The National Portrait Gallery’s latest exhibition, Gainsborough’s Family Album, captures the artist’s affection for his family, says our contributor Jessica Lim.
There are multiple narratives that could be told in an exhibition on eighteenth-century portraiture. One could narrate the famous rivalry between the two leading portrait painters of the later eighteenth century, Thomas Gainsborough and Sir Joshua Reynolds, both founding members of the Royal Academy of Arts, though the latter fell out with the Academy and the former became enshrined as its first president. Alternatively, a story could be told of the development of the conversational piece, as family portraits were moved to outdoor landscapes or to the intimate space of the sitting room, in the artwork of Philip Mercier, William Hogarth, and Johan Zoffany.
Gainsborough’s Family Album, however, takes a much more intimate approach. Featuring around 50 of Thomas Gainsborough’s paintings of his family and himself, the exhibition provides a glimpse into an artist’s tender affection for his family, and into Gainsborough’s growing confidence in his own artistry. It is difficult to discern a single narrative that is presented through the exhibition, but then, much like Gainsborough’s painting style, the overriding impression that remains with one long after leaving the museum is that of passion, perpetual movement, and the fleetingness of impression itself.
The first painting in the exhibition is the only image one sees upon entering; it is a moment of pause, in which the viewer sees Gainsborough’s family as the young artist sought for himself to be perceived at the start of his career. It is, in some ways, almost deceptive: Portrait of the Artist with his Wife and Daughter is halfway family portrait and half a conversation piece, with the landscape filling more space than Gainsborough and his wife, who sit nonchalantly by a pond while their young daughter leans against her mother and their dog laps the water at the pond’s edge. It is well executed, but there is a lack of motion, and an overwhelming feeling of stasis which grounds the work. It is, as the information plates on the wall suggest, part of the young Gainsborough’s attempt to use art to give himself and his family the air of respectability: Gainsborough has positioned himself and his wife much as he would position landed gentry couples, such as Mr and Mrs Andrews.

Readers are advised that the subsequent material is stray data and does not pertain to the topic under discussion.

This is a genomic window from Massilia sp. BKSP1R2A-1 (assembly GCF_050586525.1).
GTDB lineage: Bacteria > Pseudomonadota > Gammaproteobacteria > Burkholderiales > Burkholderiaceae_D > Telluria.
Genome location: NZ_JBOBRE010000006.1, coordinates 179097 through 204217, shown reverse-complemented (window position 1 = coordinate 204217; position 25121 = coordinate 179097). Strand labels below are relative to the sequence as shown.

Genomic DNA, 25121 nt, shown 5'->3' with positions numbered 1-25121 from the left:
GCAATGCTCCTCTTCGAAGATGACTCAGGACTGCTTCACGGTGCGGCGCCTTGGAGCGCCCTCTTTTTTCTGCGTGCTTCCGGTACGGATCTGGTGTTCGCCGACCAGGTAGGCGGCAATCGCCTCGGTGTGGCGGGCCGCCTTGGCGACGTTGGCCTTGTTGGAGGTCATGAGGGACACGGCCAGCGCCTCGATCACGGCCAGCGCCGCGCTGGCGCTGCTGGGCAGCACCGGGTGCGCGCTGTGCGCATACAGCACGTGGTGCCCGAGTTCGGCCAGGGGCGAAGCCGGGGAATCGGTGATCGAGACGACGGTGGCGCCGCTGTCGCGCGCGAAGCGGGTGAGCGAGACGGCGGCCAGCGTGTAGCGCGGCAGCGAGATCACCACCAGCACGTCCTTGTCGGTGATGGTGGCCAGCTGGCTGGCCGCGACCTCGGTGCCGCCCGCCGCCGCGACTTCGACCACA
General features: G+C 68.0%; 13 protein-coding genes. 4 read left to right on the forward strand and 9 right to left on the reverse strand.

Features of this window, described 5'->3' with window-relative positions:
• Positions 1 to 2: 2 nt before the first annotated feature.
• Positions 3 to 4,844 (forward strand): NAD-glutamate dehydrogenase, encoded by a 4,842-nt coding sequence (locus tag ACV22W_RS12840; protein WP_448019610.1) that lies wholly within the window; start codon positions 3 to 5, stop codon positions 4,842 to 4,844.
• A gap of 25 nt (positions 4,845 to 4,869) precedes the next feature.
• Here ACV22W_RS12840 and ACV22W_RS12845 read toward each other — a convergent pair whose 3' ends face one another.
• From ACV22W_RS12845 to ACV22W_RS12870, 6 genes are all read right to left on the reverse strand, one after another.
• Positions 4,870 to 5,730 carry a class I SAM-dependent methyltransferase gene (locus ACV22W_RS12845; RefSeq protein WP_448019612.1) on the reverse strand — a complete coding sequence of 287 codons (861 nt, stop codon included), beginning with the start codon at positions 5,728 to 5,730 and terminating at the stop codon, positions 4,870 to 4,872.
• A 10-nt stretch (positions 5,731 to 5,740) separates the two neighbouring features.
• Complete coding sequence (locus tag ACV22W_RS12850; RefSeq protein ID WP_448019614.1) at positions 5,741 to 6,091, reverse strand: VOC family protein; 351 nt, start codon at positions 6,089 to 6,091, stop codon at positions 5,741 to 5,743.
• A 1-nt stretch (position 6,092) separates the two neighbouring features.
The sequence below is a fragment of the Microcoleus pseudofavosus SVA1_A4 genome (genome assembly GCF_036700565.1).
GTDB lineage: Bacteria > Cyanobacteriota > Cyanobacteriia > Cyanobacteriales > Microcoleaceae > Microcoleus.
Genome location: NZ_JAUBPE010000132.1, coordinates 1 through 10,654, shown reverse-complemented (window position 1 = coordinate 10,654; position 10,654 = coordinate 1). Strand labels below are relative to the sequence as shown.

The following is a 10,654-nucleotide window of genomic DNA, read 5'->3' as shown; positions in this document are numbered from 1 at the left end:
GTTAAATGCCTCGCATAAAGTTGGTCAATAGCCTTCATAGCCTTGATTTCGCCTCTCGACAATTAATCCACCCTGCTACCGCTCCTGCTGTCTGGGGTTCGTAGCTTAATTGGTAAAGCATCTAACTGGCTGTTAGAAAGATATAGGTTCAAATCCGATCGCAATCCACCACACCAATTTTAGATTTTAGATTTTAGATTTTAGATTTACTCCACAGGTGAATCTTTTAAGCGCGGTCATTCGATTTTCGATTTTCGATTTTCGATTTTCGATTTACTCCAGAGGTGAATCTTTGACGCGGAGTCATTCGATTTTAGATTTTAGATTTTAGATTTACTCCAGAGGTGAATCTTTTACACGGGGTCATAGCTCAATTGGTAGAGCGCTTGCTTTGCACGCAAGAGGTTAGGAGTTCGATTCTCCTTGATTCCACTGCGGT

In the first full room of paintings, Gainsborough’s sketches and paintings exude an air of experimentation and playfulness. Can he make his father appear a sober and respectable member of the gentry, with no hint of financial troubles? What of the sketch beside his self-portrait; is it Gainsborough showing his interest in the process of art itself, or was it a preparatory sketch about which he forgot? Why has Gainsborough, the portrait artist who knows portraiture convention, painted himself in a rural gentry landowner’s hat and not in an artist’s garb? The extent to which Gainsborough is purposefully using art as a way of distributing social capital to himself and his family, or to which he is playfully manipulating it, is left to the viewers’ interpretations. Certainly, Gainsborough is playfully aware of the ways in which portraits can be used to bring social capital in his paintings of his sister, Sarah Dupont, and her husband, Philip: Sarah is dressed in the finery of an upper-middle-class lady, while Philip is painted as if having just finished a day’s work as a carpenter. The portraits, painted as a pair, are humorously mismatched, and Gainsborough’s sense of comedy in contrast shines through.
The sense of playfulness, and a zest for life, animates the best and the most touching of Gainsborough’s paintings. Gainsborough’s paintings of his daughters capture the effervescence and evanescence of youth, as Mary holds Margaret back from pricking her finger on a thistle when the young girls chase a butterfly. In an unfinished painting, the girls smile composedly at their father while a kitten, not yet fully painted, squirms out of the girls’ arms. In a painting that had previously been cut up and is now restored into one piece, Mary fixes a hairpiece in Margaret’s hair, showcasing moments of great tenderness and affection. The commentary on the walls notes how these paintings demonstrate Gainsborough’s development of his “trademark feathery brushstrokes”, the roughness of which imbues Gainsborough’s work with depth and motion.